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1D Simulation and Optimization of a Formula SAE four cylinders engine


Formula SAE (Society of Automotive Engineers) is an international racecar competition which saw the participation of the University of Salento in the last three years (2006-2008-2009). For the races, two different cars were designed by the Salento Racing Team, a group of students dedicated to automotive design and production. Engine and powertrain simulation, prediction of experimental results and engine intake optimization are among the most important activities of the team's Engine & Drivetrain Division. For the next car, the plan is to have it equipped with a four cylinder engine which will be optimized to comply with the general rules of the competition. One of these rules requires to place a 20 mm restriction along the main intake duct with the purpose of reducing power at highest engine speeds. The first step of the simulation work was to create a correct and simple model of the engine in order to analyze all resonance phenomena occuring in both the intake and exhaust systems. The next step was to create a parametric version of this model, in order to allow a fluid and geometric optimization process of ducts and resonance plenum, with the aim to determine the main geometric values of previous systems. The planning of a future optimization is currently in progress which should define, in detail, the geometry of each component with the primary objective to achieve maximum performance in terms of engine torque and power.

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Fig. 1 - Cam profile reconstruction


Fig. 2 - Waves behavior in the intake system for various engine speeds

1D AVL Boost model Optimization results strongly depend on the accuracy of the 1D engine model. The 1D model has to be very accurate and simple at the same time to reduce computational cost. After a simulation of the original configuration of the engine, we chose a new exhaust system and a particular intake system layout suitable for achieving good values of torque for different engine speed. A variable intake system, with telescopic ducts, is the best choice to maximize inertial and wave effects in in-line reciprocating engines. This approach required measurements and a very good parametric CAD model of the intake and exhaust cams. A qualitative analysis of different general exhaust system layouts allowed to find a good compromise between many different solutions.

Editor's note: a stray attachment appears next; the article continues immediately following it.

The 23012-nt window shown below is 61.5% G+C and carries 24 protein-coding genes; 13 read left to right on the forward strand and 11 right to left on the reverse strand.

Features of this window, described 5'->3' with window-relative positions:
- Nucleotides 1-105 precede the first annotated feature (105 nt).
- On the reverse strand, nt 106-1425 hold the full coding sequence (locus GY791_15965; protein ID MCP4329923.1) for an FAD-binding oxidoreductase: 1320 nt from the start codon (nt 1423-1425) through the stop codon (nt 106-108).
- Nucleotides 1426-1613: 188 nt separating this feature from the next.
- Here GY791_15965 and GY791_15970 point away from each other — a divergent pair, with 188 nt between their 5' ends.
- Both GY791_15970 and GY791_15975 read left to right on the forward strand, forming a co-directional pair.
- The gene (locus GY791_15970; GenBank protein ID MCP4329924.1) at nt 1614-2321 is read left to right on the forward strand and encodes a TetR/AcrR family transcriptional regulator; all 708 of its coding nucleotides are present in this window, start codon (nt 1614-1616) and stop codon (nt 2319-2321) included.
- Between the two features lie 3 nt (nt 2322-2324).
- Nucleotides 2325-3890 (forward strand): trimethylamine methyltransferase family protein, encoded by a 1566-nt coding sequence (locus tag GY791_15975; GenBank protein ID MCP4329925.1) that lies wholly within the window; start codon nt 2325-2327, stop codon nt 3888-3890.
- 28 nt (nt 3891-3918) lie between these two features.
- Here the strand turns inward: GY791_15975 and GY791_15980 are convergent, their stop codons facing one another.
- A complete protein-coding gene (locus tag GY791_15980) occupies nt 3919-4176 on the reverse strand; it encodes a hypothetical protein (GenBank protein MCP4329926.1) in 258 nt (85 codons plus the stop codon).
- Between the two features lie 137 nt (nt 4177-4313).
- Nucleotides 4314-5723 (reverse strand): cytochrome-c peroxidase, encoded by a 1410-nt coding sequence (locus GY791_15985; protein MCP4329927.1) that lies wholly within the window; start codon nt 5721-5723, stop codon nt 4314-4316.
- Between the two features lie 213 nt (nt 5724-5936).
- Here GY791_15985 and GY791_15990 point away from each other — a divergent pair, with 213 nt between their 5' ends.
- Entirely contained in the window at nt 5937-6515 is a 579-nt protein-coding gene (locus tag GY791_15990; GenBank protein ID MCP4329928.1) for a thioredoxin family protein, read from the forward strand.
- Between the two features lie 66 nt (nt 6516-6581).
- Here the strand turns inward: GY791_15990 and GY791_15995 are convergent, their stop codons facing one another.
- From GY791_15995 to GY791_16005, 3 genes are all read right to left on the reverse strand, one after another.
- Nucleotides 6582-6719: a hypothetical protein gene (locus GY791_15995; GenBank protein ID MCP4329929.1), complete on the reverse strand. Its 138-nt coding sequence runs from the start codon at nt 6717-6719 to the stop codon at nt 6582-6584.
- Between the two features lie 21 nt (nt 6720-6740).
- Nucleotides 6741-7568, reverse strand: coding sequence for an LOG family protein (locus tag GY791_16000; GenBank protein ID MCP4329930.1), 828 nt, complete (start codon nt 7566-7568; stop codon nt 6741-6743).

During the system modeling phase, the focus was to describe perfectly the geometrical and the physical characteristics of the pipes and ducts. On the other hand, many other factors were not significant for this study; for example, the combustion phase was not modeled in detail as all results were referred to an open-valve analysis. The 1D model was created using AVL Boost© software.

Optimization strategy and objectives
The choice of input and output variables was important. We chose four general input variables and a single objective variable. A previous optimization was finalized to fix a reasonable volumetric capacity of the plenum, which is a large box of the intake system with a function to dampen the undesired effects of the restriction. The algorithm used is a traditional MOGA II genetic algorithm. Torque is the output variable selected as the objective to be maximized and the length of the four pipes is the input variable. After these optimization phases, a new model was created with the new geometry of the ducts. Each engine speed now had its optimized intake length. Therefore, a variable intake length control on the new AVL Boost model was implemented in order to predict the behavior of the engine. The optimization process also provided many different exhaust systems for different engine operating conditions. In our case, modeFRONTIER found the best compromise. The modeFRONTIER tools were very helpful during both the optimization and post processing phases.


Fig. 3 - modeFRONTIER Flow Work


Fig. 4 – Engine performance after the optimization process

Optimization results
The Optimization delivered an improved torque for a large range of engine speeds. In fact, the restriction on the main intake duct causes a drastic reduction of volumetric efficiency and engine torque (green line in Picture 4). The final solution was chosen in order to have a high torque at medium-low engine speeds. In fact, this is what is needed for the engine for this type of race. At medium-high engine speeds, performance worsening is acceptable because it preserves the engine structure and reduces friction losses related to fluid velocity.

Conclusions and next steps
By using Optimization, a totally new behavior of the engine could be established, and an improved performance, compared to the choked configuration, could be achieved. A 3D CFD simulation is now necessary to define in detail all the micro-aerodynamic geometries of every single component. Afterwards, a further 1D optimization phase will define the final layout of the exhaust system.


Articolo pubblicato sulla Newsletter EnginSoft Anno 7 n°1

Matteo Tondo
Engineering Faculty of the University of Salento

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